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Vaccinated are 13 times more likely to get covid than those with naturally acquired immunity

Discussion in 'News & Current Events (Articles Required)' started by JustSomeBloke, Aug 27, 2021.

  1. KCfromNC

    KCfromNC Regular Member

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    I guess any rationalization is as good as the rest.
     
  2. rambot

    rambot Senior Member

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    Yes. And "adverse affects" of the vaccine are also very rare.

    While you used the word, you QUOTED (well, posted a pic and circled it). The word "rare" was used by a third party. I'm not too bothered by how you use the word rare because you have not been using it incorrectly; I'm more hoping the consistency that the CDC has used the word would be evident.

    It has not been "proven to be quite elastic" at all. To believe that the CDC would be "elastic" in their use of a word like that should show the reader that you are not understanding the full context.

    For example:
    Deaths LINKED to the COVID vaccine in the US are 3.
    Yes. That's 3.
    And to remind you: Those 3 blood clots were from the J&J vaccine (or was it Astrozeneca?) and you'll recall that the dispensation of those vaccines temporarily or altogether stopped. THAT'S how sensitive the threshold is.

    Deaths linked to people who have RECEIVED the vaccine: 6300 or so; but no analyzed link.

    6300, alone, sounds worrisome. But then you can remember that over 339 million DOSES have been put into arms suddenly that number should be laughably small (.00018%)

    So let's compare:
    339,000,000 ---> 6300
    That is CRAZY rare; like, that fits the definition of of "rare" because, of the possible out comes, it is a very infrequent outcome.

    At the same time, the COVID reticent indicated back in 2020 that "almost nobody under 60 EVER dies from this disease because it's just the flu".
    Quick and dirty math shows that ABOUT 175,000 people age 64 and under died.
    https://data.cdc.gov/NCHS/Provisional-COVID-19-Deaths-by-Sex-and-Age/9bhg-hcku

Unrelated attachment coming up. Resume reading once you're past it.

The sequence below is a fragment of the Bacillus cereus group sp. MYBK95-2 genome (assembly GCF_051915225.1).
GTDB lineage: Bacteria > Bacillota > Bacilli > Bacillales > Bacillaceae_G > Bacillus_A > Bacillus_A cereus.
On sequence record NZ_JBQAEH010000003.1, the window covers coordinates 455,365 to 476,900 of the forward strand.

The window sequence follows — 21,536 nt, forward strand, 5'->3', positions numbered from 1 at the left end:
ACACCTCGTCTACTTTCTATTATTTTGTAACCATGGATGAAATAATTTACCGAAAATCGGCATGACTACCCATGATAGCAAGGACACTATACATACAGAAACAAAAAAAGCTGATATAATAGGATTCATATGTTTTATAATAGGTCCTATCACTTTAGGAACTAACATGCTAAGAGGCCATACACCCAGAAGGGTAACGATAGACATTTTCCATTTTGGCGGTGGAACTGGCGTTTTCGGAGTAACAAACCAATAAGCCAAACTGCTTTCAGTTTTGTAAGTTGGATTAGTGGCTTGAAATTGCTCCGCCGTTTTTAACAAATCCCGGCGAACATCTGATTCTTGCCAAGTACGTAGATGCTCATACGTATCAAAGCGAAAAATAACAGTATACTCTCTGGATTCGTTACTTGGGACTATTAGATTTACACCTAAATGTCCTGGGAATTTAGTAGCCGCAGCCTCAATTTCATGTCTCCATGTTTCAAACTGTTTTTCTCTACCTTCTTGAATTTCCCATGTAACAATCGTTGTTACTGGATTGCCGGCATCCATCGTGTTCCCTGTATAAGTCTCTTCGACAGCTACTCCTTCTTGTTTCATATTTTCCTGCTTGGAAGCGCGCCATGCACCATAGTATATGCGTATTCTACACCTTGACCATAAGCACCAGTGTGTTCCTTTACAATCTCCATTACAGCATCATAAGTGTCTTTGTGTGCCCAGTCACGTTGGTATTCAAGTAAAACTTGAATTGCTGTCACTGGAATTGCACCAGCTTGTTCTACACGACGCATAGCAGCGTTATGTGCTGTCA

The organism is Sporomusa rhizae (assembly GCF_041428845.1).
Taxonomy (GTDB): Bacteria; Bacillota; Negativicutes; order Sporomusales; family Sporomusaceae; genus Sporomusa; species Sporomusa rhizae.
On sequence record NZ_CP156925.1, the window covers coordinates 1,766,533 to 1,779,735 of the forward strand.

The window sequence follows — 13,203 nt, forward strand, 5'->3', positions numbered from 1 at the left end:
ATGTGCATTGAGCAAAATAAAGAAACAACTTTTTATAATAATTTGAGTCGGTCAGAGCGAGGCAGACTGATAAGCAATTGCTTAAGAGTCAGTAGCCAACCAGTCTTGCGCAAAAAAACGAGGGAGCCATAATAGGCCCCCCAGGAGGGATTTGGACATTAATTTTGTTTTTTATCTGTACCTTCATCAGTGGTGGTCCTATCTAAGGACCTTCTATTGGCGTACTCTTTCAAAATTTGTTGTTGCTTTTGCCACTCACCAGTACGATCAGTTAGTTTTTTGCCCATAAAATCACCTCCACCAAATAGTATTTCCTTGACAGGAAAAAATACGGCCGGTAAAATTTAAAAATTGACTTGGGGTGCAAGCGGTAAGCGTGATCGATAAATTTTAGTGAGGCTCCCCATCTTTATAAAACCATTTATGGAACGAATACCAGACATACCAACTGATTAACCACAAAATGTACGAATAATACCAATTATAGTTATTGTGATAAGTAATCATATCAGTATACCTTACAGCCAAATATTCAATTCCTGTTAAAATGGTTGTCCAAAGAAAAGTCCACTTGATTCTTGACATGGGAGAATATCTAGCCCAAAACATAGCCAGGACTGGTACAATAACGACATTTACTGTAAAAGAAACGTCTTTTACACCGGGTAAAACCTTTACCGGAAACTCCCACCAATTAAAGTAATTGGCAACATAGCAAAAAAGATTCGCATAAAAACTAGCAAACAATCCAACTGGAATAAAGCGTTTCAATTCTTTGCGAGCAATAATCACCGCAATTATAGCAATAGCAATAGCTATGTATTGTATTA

I'm, sadly, too lazy to get the number of people under age 65 who have been infected with COVID but the TOTAL so far is 40million. To (imperfectly) compare, this will give you a LOWER (MORE rare) outcome but....
    That works out to about 0.4% of the population under 65 who contracted COVID.

    If you were to compare 0.4% and 0.00018%, a person should recognize thatsuggesting the relative incidents of both of these percentages are both "comparable" and both "rare", is really imprecise at best, but mostly just illogical. I mean, it's 2000x different.






    The application of the word (or really concept) "rare" has shown to be terrifyingly inconsistent to folks who "haven't bought the COVID narrative". I wonder if there's a correlation in misunderstanding/misapplication of terms and reluctance to believe the science.
     
    Last edited: Aug 31, 2021
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  3. Isaiah 41:10

    Isaiah 41:10 Well-Known Member

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    People are slowly running out of excuses. The truth that it's all just politically motivated denial slowly comes to light.
     
  4. rambot

    rambot Senior Member

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    Technically yes but if instead the unvaccinated would get vaccinated, the impact would likely be 100 fold greater. Not only that but it is the unvaccinated who will continue to burden the health care system for some unknown amount of time.

    The purpose of good hygiene, distancing and masks was ALWAYS just to "buy time until a vaccine". I remember hearing that message often. Yes those things help to control, but their impact is simply NOT as great as a vaccine is.


    It's JUST not.
     
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  5. stevil

    stevil Godless and without morals